Borman and Hewes (2003) carried out a longitudinal evaluation of Success for All outcomes in Baltimore. They compared eighth graders who had attended one of five SFA schools to eighth graders at five control schools. They examined outcomes on standardized achievement measures and the differences in retentions and special-education placements. Based on these, they compared the cost-effectiveness of Success for All to that of reducing class size (from the Tennessee Class Size study) or implementing the Perry Preschool or Abecedarian Preschool interventions. They found the long-term educational effects per $1,000 spent to be substantially greater for SFA than for the other programs.


Most of the cost of Success for All is in reallocations of staff from other functions to provide a facilitator and a better ratio of tutors. Beyond these costs, current costs (for the 2008–2009 school year) for materials and training average $120,000 for the first year, $55,000 for the second year, and $45,000 for the third year for a school of 500 students.

Success for All has been implemented with widely varying configurations of resources. Most schools fund the program by reconfiguring existing Title 1 support, sometimes supplemented by funds or personnel from special education, state compensatory education, or bilingual education or ESL programs. Schools may obtain grants or other short-term funding to help them with the initial costs of training and materials, but most do not. Few of the current Success for All schools have much more funding than what they would have had without the program.

Savings Brought About by Success for All

While the costs of Success for All must be primarily justified as an investment in children an in the future, it is important to note that the program typically brings about many savings.

Many Success for All schools have substantially reduced their rate of retentions (Borman & Hewes, 2003; Slavin et al., 1992). Reduced retentions has an important effect on educational costs. A retained child is receiving a very expensive intervention: one more year of school, which averages $11,000 per student. Every time an elementary school retains twenty-five to thirty students, it must eventually hire an additional teacher, supply an additional classroom, and so on. When Success for All started in 1987, retention rates in many urban districts often approached 20 percent, and with the current trend toward grade-to-grade promotion standards, retention rates are once again rising. This makes the cost saving brought about by Success for All’s reduction in retention rates particularly important.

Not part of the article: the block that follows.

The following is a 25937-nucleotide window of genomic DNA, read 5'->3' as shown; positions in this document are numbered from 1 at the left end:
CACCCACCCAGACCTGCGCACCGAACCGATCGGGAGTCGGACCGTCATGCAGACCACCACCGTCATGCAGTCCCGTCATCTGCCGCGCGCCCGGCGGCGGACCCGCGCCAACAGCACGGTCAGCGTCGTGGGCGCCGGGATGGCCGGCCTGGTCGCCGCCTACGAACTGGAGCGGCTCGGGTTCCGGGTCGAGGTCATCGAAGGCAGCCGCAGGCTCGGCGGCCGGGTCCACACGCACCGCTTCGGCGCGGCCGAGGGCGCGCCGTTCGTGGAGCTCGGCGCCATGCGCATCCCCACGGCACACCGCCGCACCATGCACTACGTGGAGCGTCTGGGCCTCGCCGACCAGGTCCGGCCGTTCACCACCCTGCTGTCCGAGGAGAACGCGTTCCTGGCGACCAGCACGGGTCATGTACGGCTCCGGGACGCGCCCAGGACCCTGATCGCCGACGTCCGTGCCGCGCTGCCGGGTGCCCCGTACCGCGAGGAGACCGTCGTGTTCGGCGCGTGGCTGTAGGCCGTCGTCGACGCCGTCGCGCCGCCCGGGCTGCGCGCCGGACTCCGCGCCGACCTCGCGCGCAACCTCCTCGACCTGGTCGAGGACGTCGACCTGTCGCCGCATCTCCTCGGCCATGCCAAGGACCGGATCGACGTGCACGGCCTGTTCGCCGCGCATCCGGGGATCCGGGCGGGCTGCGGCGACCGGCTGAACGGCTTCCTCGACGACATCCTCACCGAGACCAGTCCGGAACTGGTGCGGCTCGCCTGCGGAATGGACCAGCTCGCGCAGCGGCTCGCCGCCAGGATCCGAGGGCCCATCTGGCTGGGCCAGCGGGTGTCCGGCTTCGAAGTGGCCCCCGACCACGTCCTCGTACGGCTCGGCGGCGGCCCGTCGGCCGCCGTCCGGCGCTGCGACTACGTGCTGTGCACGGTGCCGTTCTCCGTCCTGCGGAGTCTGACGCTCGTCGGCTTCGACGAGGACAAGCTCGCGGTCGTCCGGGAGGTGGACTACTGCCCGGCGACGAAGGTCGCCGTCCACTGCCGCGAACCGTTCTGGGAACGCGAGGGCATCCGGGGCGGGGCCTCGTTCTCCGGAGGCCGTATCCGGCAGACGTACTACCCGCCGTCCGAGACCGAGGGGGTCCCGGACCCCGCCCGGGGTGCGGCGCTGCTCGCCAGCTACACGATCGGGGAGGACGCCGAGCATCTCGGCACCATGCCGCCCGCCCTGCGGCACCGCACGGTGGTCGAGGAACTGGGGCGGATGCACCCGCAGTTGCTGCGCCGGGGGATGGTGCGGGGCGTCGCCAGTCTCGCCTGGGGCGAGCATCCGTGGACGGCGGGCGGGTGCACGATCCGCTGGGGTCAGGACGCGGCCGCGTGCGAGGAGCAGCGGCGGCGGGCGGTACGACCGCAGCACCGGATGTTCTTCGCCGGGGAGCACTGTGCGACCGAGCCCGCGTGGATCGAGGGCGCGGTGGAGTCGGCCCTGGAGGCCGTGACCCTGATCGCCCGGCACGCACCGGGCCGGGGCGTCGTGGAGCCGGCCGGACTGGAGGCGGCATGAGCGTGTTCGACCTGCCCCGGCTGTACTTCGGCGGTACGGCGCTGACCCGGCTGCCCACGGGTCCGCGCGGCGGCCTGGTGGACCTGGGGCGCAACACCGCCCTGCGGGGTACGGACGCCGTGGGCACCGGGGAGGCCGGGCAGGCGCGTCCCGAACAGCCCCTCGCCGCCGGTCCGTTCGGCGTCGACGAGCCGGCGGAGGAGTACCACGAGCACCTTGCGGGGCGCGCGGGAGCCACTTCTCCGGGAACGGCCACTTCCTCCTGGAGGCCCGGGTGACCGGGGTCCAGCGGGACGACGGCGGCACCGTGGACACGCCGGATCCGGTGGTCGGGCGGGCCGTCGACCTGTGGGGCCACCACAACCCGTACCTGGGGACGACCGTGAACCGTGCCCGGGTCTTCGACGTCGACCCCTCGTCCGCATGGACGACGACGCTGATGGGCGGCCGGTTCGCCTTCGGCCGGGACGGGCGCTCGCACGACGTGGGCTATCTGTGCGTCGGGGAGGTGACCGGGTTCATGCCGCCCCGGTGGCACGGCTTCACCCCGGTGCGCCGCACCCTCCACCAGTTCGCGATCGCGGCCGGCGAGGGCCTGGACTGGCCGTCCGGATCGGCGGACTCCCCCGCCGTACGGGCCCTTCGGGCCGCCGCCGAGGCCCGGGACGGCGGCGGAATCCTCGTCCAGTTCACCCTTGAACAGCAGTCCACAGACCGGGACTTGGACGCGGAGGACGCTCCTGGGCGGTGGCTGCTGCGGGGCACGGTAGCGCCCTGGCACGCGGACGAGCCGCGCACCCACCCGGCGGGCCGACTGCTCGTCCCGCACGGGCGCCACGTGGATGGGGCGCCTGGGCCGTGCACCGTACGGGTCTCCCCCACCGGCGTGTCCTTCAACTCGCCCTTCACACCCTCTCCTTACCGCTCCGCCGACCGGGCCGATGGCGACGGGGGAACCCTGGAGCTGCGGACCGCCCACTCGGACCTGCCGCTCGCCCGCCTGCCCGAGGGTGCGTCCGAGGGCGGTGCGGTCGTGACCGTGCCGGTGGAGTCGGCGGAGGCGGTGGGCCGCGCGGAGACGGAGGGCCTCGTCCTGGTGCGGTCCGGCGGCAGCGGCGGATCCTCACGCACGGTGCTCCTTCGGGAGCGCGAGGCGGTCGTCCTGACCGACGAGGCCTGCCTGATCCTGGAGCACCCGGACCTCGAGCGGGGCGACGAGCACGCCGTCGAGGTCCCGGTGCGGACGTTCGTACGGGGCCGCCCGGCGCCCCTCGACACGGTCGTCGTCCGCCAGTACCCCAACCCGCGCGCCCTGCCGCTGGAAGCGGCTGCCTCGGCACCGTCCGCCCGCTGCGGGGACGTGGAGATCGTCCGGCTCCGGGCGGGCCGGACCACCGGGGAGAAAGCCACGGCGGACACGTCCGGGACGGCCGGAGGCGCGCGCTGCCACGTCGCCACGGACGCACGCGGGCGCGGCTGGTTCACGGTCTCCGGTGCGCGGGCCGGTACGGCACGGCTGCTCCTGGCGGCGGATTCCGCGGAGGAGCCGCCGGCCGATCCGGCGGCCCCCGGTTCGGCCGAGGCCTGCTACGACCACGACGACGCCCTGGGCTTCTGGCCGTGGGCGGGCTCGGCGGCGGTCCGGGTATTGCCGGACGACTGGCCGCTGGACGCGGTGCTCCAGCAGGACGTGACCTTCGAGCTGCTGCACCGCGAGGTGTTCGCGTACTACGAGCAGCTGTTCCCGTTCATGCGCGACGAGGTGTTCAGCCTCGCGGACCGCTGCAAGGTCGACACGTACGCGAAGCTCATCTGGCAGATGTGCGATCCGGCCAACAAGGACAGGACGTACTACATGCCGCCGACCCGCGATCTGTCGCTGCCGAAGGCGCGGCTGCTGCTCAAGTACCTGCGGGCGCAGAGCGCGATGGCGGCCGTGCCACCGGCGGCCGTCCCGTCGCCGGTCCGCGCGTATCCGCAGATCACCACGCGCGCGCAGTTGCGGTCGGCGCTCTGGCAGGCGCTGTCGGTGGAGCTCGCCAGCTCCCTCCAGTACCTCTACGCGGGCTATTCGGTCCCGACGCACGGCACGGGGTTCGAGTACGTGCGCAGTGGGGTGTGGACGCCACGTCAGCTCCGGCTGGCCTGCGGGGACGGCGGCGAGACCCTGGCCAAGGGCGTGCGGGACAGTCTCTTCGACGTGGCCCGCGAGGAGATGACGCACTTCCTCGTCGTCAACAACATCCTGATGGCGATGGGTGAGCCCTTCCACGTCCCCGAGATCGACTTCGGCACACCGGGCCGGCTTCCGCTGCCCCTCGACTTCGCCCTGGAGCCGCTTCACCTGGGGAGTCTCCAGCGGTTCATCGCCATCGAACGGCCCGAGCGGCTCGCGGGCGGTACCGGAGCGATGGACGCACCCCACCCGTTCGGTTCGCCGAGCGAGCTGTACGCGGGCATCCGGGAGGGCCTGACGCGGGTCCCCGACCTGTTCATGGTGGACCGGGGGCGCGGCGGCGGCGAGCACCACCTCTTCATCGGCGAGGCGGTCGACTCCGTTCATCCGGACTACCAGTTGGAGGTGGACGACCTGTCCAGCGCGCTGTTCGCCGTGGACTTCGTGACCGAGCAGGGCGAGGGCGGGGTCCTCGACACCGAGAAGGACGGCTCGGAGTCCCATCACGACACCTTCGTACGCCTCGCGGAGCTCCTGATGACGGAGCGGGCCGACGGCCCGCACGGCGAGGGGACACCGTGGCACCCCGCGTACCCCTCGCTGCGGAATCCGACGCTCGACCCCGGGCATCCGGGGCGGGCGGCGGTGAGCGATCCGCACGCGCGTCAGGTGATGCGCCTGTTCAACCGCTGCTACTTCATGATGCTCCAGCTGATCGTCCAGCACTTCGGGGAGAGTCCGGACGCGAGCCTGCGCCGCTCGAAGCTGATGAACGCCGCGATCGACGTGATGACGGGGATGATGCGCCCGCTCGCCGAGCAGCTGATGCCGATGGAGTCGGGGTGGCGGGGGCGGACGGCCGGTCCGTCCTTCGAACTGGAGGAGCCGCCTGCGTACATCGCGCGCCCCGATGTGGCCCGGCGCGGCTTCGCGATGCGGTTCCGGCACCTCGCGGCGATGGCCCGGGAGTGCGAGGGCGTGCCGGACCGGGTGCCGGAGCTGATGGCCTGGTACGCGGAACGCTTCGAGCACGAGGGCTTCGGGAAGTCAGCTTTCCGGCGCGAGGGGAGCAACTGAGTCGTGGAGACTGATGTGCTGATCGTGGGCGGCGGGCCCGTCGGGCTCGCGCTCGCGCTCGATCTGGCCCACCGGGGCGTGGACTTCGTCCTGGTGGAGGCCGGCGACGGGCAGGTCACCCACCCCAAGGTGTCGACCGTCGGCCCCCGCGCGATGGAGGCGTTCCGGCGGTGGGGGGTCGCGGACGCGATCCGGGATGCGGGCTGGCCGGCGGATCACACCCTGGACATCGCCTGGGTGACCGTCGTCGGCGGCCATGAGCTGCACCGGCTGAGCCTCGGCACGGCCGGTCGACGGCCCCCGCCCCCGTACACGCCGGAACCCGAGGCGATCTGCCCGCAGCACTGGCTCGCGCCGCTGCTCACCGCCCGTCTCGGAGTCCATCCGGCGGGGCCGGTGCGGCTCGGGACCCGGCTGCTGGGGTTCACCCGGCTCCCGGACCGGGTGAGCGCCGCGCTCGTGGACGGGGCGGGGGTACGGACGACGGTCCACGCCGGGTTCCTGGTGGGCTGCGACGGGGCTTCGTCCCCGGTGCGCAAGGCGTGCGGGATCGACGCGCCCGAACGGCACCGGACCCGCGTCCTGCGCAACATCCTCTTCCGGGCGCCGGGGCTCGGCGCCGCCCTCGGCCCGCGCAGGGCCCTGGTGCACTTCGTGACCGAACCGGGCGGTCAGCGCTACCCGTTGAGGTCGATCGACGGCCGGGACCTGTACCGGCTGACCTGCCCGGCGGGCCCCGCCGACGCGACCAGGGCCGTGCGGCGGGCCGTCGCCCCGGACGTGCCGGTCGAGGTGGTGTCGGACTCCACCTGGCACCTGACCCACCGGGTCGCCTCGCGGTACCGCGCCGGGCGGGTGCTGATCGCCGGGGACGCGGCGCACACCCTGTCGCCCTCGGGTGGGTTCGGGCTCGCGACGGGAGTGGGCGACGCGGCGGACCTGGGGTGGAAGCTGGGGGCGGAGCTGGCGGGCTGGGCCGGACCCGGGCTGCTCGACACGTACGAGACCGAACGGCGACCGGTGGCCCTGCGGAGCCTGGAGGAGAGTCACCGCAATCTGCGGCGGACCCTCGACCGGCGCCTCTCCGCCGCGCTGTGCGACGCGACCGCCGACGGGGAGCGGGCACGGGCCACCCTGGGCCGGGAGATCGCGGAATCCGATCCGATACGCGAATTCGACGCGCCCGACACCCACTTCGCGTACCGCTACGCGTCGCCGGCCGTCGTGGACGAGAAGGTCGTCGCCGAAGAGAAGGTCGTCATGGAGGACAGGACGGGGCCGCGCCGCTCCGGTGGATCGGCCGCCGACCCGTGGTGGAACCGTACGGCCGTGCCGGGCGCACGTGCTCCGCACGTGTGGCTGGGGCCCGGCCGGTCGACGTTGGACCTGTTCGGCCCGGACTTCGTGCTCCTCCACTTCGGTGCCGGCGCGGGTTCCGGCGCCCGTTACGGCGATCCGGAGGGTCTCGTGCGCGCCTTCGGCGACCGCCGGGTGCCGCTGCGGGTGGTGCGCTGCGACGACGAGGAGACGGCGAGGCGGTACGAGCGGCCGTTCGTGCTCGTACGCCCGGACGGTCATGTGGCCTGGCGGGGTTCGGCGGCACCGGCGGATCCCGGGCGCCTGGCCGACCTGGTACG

Special Education
Success for All schools have been able to reduce special-education placements for learning disabilities by about half (see Borman & Hewes, 2003; Slavin, 1996). The additional cost of serving such students averages around $4,000 a year. If, over a period of years, the number of children in special education for learning disabilities could be cut from 8 percent to 4 percent, the annual savings in a school of 500 students would be $80,000. In addition, reducing the number of assessments for special education (a national average of about $2,000 per year, per child, per assessment) from 8 percent to 4 percent would add a savings of about $40,000 per year. Most SFA schools report few referrals, and the referrals they do receive tend to be more accurate, thereby reducing unnecessary assessments (see Slavin, 1996).

Supplanted Training and Materials
Success for All materials and training often take the place of other staff development and materials. For example, Success for All reading replaces basal text for kindergarten and grade one, and workbooks for all grades. Therefore, the costs of Success for All are rarely additional costs to the school, but instead replace other expenditures for the same purposes.

Long-Term Savings
The preceding discussion only dealt with short- to mid-term savings realized by the schools or school system. To these savings must be added the likely savings to society over the long term in costs of welfare, police, prisons, and so on. The link between school success and life success, and between these and the need for expensive social services, is well established. To the degree that Success for All ultimately reduces delinquency, dropout rates, teen pregnancy, or other problems strongly associated with school failure in low-income communities, its savings to society could far outweigh any costs of implementation (see Barnett & Escobar, 1977; Borman & Hewes, 2003). Research on prevention suggests that the links between early school achievement and positive mental health are strong.

Success for All is a practical, replicable, and effective program for improving the performance of disadvantaged elementary students. It is expensive, but with reallocations of Title 1, special education, and other funds, most school districts serving many disadvantaged students can afford a credible form of the model. Immediate and long-term savings introduced by Success for All may ultimately offset most of the program’s initial costs. For these reasons, Success for All is a cost-effective means of bringing all children in disadvantaged schools to acceptable levels of reading performance.